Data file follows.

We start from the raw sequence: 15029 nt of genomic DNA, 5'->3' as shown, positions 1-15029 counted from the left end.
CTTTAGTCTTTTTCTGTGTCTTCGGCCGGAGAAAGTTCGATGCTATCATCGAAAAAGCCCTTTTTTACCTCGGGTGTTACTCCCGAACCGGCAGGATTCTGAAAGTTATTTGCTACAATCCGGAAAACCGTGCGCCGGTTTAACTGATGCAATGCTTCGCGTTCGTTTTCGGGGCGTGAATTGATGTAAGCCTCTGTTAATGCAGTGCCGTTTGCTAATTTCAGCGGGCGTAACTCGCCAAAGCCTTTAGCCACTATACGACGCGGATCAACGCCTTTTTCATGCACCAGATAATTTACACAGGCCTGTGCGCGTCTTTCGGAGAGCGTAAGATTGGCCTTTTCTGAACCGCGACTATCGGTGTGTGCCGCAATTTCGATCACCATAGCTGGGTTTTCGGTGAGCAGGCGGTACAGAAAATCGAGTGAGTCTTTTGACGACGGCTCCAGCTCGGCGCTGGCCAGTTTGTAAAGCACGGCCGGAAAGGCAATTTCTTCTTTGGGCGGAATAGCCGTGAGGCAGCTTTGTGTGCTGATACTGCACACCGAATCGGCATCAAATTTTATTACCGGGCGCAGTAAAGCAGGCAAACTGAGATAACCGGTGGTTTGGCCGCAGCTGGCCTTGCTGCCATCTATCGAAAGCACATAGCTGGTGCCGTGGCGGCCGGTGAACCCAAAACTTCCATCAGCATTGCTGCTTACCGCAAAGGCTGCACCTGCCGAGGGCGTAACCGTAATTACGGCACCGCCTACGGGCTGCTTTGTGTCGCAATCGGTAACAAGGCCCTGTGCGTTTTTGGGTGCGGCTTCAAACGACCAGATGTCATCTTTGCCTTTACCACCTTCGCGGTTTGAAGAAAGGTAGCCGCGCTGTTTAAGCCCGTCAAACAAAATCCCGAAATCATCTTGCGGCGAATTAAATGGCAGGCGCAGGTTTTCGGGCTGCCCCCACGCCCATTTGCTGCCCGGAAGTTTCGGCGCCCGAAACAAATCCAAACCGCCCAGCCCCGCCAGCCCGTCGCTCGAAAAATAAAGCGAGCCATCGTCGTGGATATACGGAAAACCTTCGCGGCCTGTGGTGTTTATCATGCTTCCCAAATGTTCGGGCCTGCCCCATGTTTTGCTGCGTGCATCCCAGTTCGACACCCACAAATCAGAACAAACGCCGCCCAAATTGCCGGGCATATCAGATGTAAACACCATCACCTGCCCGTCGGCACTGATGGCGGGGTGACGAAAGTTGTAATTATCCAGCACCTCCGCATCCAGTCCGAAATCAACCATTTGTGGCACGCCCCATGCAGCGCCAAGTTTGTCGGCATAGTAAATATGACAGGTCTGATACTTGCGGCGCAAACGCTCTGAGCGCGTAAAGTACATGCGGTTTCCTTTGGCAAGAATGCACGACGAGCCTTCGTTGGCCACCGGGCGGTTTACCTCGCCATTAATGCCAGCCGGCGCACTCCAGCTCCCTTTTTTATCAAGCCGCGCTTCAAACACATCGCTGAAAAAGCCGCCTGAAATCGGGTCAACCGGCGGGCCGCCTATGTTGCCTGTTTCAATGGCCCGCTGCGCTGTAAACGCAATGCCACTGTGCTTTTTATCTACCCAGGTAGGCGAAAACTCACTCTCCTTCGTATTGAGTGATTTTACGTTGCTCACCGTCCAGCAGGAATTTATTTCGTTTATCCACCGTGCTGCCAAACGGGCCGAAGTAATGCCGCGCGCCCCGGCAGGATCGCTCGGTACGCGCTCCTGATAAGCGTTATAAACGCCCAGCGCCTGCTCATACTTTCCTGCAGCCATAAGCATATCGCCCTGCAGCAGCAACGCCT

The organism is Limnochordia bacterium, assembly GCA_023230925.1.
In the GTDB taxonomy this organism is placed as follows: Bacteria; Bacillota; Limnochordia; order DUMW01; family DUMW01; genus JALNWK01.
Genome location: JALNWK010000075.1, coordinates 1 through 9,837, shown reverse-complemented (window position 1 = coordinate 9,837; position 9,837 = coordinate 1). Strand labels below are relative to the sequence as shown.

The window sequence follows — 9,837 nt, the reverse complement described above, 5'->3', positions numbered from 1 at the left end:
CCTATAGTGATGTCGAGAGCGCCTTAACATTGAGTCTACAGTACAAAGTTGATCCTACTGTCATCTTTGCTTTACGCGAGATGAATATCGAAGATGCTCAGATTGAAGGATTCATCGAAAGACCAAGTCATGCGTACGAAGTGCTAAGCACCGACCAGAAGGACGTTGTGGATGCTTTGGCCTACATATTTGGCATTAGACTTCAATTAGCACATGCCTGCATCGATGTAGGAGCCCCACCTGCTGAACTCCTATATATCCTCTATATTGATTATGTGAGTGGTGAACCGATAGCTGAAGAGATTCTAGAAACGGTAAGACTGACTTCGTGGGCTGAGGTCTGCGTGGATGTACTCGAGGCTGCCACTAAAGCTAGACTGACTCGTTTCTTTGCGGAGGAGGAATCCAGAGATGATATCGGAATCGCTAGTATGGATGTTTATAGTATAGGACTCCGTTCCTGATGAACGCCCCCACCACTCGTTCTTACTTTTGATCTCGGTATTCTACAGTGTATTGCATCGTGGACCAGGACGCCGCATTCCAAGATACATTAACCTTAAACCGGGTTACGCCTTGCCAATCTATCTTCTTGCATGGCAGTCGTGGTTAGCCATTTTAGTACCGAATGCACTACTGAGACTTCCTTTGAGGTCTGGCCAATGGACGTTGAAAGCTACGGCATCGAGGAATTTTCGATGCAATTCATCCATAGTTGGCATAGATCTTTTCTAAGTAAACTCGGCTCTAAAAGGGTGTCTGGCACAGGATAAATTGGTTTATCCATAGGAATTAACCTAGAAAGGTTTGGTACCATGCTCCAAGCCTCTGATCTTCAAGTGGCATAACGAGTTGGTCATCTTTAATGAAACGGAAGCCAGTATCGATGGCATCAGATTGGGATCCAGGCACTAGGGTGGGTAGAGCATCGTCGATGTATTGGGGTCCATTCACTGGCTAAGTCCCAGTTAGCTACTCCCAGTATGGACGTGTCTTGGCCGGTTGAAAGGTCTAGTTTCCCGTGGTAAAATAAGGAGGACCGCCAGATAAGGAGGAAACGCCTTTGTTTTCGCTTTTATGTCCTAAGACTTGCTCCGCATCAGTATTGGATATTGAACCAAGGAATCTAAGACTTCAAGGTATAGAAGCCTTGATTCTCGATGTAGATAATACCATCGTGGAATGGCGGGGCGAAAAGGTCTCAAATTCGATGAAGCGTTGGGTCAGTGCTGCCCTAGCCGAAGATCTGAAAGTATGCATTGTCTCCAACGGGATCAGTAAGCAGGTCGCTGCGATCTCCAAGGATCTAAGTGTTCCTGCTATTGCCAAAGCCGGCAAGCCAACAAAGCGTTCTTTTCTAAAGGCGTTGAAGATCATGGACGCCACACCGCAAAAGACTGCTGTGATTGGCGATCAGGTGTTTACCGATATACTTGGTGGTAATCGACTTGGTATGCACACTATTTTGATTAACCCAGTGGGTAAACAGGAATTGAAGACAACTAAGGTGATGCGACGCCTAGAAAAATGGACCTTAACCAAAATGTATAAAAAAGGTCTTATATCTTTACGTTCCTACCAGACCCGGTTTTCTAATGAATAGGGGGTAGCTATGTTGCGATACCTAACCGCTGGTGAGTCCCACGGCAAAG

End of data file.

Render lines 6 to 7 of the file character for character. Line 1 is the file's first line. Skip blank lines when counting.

The window sequence follows — 9,837 nt, the reverse complement described above, 5'->3', positions numbered from 1 at the left end:
CCTATAGTGATGTCGAGAGCGCCTTAACATTGAGTCTACAGTACAAAGTTGATCCTACTGTCATCTTTGCTTTACGCGAGATGAATATCGAAGATGCTCAGATTGAAGGATTCATCGAAAGACCAAGTCATGCGTACGAAGTGCTAAGCACCGACCAGAAGGACGTTGTGGATGCTTTGGCCTACATATTTGGCATTAGACTTCAATTAGCACATGCCTGCATCGATGTAGGAGCCCCACCTGCTGAACTCCTATATATCCTCTATATTGATTATGTGAGTGGTGAACCGATAGCTGAAGAGATTCTAGAAACGGTAAGACTGACTTCGTGGGCTGAGGTCTGCGTGGATGTACTCGAGGCTGCCACTAAAGCTAGACTGACTCGTTTCTTTGCGGAGGAGGAATCCAGAGATGATATCGGAATCGCTAGTATGGATGTTTATAGTATAGGACTCCGTTCCTGATGAACGCCCCCACCACTCGTTCTTACTTTTGATCTCGGTATTCTACAGTGTATTGCATCGTGGACCAGGACGCCGCATTCCAAGATACATTAACCTTAAACCGGGTTACGCCTTGCCAATCTATCTTCTTGCATGGCAGTCGTGGTTAGCCATTTTAGTACCGAATGCACTACTGAGACTTCCTTTGAGGTCTGGCCAATGGACGTTGAAAGCTACGGCATCGAGGAATTTTCGATGCAATTCATCCATAGTTGGCATAGATCTTTTCTAAGTAAACTCGGCTCTAAAAGGGTGTCTGGCACAGGATAAATTGGTTTATCCATAGGAATTAACCTAGAAAGGTTTGGTACCATGCTCCAAGCCTCTGATCTTCAAGTGGCATAACGAGTTGGTCATCTTTAATGAAACGGAAGCCAGTATCGATGGCATCAGATTGGGATCCAGGCACTAGGGTGGGTAGAGCATCGTCGATGTATTGGGGTCCATTCACTGGCTAAGTCCCAGTTAGCTACTCCCAGTATGGACGTGTCTTGGCCGGTTGAAAGGTCTAGTTTCCCGTGGTAAAATAAGGAGGACCGCCAGATAAGGAGGAAACGCCTTTGTTTTCGCTTTTATGTCCTAAGACTTGCTCCGCATCAGTATTGGATATTGAACCAAGGAATCTAAGACTTCAAGGTATAGAAGCCTTGATTCTCGATGTAGATAATACCATCGTGGAATGGCGGGGCGAAAAGGTCTCAAATTCGATGAAGCGTTGGGTCAGTGCTGCCCTAGCCGAAGATCTGAAAGTATGCATTGTCTCCAACGGGATCAGTAAGCAGGTCGCTGCGATCTCCAAGGATCTAAGTGTTCCTGCTATTGCCAAAGCCGGCAAGCCAACAAAGCGTTCTTTTCTAAAGGCGTTGAAGATCATGGACGCCACACCGCAAAAGACTGCTGTGATTGGCGATCAGGTGTTTACCGATATACTTGGTGGTAATCGACTTGGTATGCACACTATTTTGATTAACCCAGTGGGTAAACAGGAATTGAAGACAACTAAGGTGATGCGACGCCTAGAAAAATGGACCTTAACCAAAATGTATAAAAAAGGTCTTATATCTTTACGTTCCTACCAGACCCGGTTTTCTAATGAATAGGGGGTAGCTATGTTGCGATACCTAACCGCTGGTGAGTCCCACGGCAAAG